Examining the brains of frequent cannabis users, researchers have identified a pattern of connectivity related to craving the substance. The findings add weight to the idea that brain regions do not work in isolation, but via the connectivity of multiple networks that signal to each other depending on state and need. Brain connectivity during cannabis cravings is not static but has fluctuations in connection patterns between the central executive network and nucleus accumbens.
Opioid use disorder affects genes associated with proinflammatory immune molecule encoding and genes associated with remodeling the extracellular matrix, suggesting the connection between neurons may be altered as a result of opioid use. Additionally, those with OUD have higher levels of microglia in the brain.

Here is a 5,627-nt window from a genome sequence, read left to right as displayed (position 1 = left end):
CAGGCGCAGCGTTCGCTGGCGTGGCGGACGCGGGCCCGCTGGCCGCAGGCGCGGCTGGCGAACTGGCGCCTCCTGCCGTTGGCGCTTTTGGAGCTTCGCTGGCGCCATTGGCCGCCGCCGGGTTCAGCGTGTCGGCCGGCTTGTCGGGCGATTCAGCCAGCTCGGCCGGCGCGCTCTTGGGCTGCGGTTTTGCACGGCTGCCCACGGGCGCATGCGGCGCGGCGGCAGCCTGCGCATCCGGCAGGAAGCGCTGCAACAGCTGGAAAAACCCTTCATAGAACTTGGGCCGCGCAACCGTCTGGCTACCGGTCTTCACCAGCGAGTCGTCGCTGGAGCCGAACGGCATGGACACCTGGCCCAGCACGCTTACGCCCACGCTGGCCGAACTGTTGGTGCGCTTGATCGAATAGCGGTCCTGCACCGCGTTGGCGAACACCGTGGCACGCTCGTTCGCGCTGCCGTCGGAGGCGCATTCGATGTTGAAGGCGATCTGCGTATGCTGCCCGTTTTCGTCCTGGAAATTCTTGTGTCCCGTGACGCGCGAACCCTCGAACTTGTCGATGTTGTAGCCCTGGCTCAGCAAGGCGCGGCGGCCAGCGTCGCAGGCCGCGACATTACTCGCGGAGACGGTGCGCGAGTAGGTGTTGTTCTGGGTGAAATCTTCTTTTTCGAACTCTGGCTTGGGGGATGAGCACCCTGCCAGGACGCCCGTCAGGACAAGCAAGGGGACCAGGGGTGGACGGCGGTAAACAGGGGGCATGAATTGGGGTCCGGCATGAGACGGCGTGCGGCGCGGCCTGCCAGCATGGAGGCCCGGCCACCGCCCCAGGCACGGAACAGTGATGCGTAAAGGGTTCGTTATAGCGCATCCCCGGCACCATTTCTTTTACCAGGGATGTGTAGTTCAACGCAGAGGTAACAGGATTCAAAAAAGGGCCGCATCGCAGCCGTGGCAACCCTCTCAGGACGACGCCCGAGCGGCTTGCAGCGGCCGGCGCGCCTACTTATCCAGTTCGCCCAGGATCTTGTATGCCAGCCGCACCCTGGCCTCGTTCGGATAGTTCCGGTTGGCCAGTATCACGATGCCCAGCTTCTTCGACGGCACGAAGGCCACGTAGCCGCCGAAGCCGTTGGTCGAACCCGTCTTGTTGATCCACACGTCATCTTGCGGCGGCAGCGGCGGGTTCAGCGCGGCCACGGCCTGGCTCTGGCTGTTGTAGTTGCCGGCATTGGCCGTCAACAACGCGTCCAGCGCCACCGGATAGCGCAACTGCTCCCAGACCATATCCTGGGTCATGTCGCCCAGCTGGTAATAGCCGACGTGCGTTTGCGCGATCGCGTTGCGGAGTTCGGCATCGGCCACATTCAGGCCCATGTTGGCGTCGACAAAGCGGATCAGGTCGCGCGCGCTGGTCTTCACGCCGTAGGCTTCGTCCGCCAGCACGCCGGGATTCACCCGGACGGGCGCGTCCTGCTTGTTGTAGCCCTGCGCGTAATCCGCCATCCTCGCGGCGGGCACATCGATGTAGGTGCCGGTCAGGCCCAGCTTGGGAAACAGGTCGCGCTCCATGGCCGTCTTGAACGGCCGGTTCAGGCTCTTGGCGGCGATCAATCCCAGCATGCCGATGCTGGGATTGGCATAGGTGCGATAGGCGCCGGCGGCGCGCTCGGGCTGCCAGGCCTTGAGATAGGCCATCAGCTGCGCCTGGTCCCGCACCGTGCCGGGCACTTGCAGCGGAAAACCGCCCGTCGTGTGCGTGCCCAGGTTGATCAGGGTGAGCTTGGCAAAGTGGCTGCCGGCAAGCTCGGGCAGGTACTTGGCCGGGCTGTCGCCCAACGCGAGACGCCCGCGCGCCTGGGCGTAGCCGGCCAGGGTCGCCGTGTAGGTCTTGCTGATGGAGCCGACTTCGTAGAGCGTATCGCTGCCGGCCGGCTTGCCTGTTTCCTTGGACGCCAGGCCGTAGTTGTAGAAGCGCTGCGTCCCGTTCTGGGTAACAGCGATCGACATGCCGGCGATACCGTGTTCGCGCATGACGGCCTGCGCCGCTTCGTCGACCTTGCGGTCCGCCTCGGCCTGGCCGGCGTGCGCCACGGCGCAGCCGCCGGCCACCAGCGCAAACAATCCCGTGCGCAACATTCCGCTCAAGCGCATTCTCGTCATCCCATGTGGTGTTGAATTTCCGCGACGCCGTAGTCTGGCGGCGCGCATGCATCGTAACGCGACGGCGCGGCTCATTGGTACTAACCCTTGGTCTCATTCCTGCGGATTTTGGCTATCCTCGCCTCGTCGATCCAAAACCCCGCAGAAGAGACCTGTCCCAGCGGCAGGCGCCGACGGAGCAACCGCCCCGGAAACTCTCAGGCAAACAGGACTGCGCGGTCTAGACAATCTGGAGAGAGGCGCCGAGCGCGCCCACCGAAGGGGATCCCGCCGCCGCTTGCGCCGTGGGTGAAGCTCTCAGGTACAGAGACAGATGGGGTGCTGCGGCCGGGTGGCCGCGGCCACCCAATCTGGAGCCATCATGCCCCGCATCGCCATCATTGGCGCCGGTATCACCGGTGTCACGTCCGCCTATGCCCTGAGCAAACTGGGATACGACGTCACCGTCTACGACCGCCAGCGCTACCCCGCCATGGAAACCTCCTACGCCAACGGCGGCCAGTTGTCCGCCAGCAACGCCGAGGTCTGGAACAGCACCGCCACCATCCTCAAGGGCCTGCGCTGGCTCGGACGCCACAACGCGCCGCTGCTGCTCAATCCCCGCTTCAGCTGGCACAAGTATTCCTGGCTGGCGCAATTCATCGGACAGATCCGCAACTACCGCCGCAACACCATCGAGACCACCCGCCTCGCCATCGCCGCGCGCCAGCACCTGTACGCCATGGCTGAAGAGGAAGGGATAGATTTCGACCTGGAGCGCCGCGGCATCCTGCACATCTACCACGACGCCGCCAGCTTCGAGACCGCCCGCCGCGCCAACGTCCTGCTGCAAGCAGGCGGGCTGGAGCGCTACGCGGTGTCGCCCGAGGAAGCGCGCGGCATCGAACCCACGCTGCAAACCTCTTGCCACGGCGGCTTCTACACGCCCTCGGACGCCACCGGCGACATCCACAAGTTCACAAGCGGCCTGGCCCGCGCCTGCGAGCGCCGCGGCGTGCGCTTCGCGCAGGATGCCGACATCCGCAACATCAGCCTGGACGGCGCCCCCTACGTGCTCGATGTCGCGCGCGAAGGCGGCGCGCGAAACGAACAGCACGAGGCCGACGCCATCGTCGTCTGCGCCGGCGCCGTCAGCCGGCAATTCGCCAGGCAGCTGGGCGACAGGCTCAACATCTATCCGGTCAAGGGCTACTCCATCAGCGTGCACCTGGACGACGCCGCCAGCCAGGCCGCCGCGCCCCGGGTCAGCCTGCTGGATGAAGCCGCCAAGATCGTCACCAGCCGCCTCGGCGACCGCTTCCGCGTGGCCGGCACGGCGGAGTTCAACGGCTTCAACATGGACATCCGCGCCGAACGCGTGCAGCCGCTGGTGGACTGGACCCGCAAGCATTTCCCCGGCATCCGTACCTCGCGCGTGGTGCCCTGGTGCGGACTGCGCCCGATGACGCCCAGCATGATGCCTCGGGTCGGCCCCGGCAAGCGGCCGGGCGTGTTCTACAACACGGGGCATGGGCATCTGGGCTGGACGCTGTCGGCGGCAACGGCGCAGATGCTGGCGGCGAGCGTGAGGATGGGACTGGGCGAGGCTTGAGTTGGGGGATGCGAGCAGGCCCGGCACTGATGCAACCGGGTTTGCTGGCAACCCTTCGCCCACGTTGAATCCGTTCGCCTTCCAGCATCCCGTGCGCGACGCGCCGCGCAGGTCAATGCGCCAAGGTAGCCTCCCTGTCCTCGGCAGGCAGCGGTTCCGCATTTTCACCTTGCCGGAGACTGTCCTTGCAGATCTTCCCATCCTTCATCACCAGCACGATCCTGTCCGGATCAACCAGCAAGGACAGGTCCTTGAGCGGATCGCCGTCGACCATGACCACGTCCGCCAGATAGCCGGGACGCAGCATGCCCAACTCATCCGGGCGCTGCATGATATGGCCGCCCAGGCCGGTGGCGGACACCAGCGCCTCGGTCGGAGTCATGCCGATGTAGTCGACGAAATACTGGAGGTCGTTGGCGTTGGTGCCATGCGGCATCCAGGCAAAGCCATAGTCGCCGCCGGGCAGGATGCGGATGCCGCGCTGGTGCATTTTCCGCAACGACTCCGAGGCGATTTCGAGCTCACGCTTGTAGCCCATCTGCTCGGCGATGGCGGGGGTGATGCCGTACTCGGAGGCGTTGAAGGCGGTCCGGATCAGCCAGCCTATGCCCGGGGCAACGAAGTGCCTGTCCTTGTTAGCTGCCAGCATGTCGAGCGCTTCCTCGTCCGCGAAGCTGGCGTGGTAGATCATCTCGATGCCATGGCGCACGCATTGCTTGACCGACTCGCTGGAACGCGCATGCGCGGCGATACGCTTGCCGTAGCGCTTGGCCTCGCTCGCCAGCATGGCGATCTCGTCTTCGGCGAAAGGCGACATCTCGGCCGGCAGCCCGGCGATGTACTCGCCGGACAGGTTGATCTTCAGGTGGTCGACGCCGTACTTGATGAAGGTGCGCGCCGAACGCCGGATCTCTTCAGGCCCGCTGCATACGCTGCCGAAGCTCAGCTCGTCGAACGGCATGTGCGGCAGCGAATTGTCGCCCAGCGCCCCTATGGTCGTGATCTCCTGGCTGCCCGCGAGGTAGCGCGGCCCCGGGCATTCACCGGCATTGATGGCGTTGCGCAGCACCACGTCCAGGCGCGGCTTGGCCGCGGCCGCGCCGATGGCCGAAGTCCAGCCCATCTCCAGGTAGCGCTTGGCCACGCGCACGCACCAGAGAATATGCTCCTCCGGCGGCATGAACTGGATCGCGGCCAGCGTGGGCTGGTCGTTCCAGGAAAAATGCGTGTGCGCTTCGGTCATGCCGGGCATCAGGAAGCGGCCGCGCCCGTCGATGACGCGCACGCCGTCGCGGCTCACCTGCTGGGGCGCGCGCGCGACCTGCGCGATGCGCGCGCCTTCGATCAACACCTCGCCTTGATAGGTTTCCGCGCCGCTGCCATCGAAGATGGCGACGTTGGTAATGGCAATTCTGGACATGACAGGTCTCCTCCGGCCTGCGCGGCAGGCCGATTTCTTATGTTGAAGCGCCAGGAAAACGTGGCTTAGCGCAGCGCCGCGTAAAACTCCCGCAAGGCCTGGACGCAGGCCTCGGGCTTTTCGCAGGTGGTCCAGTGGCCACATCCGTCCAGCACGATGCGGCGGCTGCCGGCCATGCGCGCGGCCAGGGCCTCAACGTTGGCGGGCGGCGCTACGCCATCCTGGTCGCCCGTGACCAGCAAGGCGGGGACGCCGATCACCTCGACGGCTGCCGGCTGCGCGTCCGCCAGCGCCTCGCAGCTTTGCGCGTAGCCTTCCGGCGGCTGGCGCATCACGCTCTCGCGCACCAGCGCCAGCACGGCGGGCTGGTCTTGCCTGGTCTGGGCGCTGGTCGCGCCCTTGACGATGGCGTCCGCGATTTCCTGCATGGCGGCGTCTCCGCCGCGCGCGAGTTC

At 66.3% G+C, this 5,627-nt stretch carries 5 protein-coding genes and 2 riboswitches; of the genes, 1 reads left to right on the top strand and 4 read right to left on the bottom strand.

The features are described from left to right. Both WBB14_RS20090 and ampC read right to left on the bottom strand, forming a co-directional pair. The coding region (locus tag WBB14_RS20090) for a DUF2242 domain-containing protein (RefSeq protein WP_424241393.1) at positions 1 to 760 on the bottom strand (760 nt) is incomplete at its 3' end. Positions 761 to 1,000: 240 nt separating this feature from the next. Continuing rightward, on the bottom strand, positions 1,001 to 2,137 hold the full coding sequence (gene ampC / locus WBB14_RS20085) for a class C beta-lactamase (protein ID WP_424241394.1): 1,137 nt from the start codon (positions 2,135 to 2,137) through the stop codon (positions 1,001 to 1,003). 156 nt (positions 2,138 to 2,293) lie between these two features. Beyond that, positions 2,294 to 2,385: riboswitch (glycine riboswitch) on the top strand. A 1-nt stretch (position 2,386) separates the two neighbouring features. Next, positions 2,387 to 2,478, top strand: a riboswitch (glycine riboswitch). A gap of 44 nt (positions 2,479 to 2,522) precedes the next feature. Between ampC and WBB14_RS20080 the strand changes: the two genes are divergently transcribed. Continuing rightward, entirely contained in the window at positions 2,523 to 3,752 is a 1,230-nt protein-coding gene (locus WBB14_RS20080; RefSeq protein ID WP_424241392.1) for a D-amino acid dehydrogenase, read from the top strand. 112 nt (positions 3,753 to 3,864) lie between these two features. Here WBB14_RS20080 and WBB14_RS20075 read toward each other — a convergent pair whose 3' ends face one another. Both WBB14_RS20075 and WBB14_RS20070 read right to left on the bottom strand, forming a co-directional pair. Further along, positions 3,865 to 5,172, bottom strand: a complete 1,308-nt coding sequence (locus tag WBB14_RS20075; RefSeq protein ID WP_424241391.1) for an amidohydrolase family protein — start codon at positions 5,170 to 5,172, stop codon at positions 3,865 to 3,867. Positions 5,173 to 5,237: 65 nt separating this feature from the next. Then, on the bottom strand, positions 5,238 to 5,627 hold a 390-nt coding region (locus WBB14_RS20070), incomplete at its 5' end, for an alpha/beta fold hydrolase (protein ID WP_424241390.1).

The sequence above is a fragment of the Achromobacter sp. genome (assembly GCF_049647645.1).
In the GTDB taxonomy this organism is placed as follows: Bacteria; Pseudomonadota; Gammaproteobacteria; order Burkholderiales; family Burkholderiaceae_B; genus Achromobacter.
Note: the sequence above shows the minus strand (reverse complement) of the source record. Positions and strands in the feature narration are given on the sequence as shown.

A neuroimaging study reports connections between certain brain regions are amplified in teens who are more prone to taking risks.
White matter connectivity between the auditory processing areas and brain areas associated with reward may explain why we like, or dislike music.
Researchers implicate the hippocampus and nucleus accumbens in decisions that call for delayed gratification.
Study finds mice show sensitivity to two different types of regret, and the different thought processes stem from different parts of the brain. Researchers also identified a genetic marker that predisposes maladaptive stress response traits and vulnerability to depression was linked to sensitivity to one type of regret.
Researchers report brain alterations associated with heightened feelings of negative emotion and alienation in people who have a dependence on cannabis.
Researchers identify a central gatekeeping system they believe is implicated in both chronic pain and tinnitus.